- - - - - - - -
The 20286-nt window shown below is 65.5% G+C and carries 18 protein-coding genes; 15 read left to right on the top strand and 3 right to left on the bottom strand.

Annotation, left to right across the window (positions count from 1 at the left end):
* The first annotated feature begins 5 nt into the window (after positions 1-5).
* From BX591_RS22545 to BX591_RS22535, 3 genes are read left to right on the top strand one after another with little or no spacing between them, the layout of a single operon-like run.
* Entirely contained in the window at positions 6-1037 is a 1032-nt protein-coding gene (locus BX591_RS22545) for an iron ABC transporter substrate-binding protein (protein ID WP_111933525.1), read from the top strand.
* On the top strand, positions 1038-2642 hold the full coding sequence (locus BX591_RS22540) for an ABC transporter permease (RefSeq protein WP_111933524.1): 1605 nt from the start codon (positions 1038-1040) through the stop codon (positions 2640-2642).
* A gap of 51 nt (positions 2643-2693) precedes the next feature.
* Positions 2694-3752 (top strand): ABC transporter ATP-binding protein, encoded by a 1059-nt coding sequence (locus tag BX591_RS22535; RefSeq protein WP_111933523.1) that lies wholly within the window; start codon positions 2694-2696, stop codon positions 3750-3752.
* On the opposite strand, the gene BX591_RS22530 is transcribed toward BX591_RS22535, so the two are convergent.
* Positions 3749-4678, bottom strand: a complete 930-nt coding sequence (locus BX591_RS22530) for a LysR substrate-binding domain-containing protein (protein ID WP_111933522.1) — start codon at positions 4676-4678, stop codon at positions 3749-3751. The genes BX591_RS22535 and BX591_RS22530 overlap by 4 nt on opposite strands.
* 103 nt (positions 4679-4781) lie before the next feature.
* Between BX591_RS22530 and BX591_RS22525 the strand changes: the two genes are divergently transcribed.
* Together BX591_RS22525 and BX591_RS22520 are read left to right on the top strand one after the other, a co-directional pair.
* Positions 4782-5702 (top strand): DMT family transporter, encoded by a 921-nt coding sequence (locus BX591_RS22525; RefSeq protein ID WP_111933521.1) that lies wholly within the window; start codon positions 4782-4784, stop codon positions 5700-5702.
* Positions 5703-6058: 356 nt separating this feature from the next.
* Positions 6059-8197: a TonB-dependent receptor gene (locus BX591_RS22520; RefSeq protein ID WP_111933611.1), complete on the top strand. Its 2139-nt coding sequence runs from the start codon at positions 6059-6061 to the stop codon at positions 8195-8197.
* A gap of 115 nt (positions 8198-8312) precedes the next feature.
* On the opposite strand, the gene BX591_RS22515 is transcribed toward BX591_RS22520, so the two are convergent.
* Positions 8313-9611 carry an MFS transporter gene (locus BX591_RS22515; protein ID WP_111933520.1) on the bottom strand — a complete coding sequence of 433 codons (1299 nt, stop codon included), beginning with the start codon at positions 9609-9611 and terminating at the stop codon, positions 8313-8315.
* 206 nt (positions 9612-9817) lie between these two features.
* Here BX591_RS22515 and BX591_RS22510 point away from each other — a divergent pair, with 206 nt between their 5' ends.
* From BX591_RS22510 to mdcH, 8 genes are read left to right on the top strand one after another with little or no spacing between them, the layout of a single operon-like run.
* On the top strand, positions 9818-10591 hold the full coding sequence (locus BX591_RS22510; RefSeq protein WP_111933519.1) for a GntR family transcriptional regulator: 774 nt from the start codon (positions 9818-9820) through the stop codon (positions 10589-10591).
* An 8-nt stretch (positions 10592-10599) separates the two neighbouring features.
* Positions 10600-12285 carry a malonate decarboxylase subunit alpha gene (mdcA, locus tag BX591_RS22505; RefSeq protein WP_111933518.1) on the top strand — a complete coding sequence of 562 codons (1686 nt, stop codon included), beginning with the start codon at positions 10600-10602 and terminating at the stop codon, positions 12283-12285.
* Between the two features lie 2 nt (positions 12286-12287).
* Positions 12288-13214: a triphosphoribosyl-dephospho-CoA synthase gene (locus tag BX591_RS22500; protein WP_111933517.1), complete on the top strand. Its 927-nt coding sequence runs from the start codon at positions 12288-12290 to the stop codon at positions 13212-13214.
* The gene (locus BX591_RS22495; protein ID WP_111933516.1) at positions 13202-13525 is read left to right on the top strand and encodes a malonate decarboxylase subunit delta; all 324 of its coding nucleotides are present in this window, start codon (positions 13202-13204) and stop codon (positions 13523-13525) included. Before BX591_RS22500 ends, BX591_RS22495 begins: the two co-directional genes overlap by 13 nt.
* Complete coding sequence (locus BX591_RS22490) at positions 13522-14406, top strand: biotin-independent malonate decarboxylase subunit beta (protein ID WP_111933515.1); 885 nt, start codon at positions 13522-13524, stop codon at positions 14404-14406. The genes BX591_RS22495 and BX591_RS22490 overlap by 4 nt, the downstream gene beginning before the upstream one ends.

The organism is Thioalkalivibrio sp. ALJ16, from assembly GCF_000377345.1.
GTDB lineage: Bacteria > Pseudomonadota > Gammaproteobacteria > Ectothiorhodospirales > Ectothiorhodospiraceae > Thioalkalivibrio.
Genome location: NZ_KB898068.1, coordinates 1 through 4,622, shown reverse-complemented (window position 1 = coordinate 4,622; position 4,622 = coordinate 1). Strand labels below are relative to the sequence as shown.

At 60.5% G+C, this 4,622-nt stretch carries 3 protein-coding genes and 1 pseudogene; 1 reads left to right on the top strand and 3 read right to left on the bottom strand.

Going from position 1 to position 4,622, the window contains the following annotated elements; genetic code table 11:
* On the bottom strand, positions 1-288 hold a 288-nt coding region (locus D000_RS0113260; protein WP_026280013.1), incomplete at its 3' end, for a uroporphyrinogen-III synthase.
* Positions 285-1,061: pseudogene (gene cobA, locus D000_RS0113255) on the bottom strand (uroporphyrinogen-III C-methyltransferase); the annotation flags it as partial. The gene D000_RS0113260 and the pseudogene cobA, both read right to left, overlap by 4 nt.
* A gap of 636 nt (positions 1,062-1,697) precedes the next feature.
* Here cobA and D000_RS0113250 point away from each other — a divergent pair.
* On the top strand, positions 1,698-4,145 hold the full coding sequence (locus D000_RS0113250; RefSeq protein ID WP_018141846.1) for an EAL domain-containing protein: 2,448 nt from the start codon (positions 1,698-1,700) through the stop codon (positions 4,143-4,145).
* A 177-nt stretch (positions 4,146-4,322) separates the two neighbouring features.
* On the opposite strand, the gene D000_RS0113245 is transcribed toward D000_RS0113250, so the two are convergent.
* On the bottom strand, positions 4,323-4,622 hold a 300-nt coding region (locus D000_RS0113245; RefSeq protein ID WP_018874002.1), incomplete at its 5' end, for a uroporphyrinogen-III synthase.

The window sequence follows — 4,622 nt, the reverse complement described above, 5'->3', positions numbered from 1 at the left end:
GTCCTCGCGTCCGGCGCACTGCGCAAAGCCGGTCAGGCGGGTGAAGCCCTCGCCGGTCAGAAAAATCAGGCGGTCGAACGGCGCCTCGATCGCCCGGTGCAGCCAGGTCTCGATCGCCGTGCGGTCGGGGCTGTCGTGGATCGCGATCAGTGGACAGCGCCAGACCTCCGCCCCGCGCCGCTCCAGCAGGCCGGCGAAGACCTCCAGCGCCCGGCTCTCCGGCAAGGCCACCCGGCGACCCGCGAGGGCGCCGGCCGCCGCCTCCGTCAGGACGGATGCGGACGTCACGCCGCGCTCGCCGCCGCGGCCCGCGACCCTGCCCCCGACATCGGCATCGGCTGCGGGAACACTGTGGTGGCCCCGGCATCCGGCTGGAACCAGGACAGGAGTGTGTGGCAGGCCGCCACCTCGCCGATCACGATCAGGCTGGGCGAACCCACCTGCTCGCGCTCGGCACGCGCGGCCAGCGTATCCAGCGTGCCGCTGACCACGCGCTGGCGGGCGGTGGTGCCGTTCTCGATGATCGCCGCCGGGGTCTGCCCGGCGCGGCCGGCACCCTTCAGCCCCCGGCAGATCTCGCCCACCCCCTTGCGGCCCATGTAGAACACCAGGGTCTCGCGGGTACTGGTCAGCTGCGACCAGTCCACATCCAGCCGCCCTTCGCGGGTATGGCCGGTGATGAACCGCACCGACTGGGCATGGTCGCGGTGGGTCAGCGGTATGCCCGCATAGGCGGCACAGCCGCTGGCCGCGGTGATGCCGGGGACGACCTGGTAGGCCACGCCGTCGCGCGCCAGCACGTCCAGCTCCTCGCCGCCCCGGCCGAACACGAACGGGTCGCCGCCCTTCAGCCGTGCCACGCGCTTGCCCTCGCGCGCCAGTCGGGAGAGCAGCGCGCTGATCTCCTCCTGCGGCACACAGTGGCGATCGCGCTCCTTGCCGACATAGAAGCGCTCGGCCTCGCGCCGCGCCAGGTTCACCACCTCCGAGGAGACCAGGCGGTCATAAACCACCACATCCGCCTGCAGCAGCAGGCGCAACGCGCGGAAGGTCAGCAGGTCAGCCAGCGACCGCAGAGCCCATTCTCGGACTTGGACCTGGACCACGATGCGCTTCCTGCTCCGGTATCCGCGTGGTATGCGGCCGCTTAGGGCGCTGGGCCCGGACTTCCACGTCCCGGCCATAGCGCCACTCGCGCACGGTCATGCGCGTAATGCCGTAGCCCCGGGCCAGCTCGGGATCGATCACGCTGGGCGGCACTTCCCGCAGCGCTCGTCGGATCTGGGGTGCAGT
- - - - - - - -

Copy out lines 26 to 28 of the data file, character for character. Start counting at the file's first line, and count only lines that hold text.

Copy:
* Between the two features lie 2 nt (positions 12286-12287).
* Positions 12288-13214: a triphosphoribosyl-dephospho-CoA synthase gene (locus tag BX591_RS22500; protein WP_111933517.1), complete on the top strand. Its 927-nt coding sequence runs from the start codon at positions 12288-12290 to the stop codon at positions 13212-13214.
* The gene (locus BX591_RS22495; protein ID WP_111933516.1) at positions 13202-13525 is read left to right on the top strand and encodes a malonate decarboxylase subunit delta; all 324 of its coding nucleotides are present in this window, start codon (positions 13202-13204) and stop codon (positions 13523-13525) included. Before BX591_RS22500 ends, BX591_RS22495 begins: the two co-directional genes overlap by 13 nt.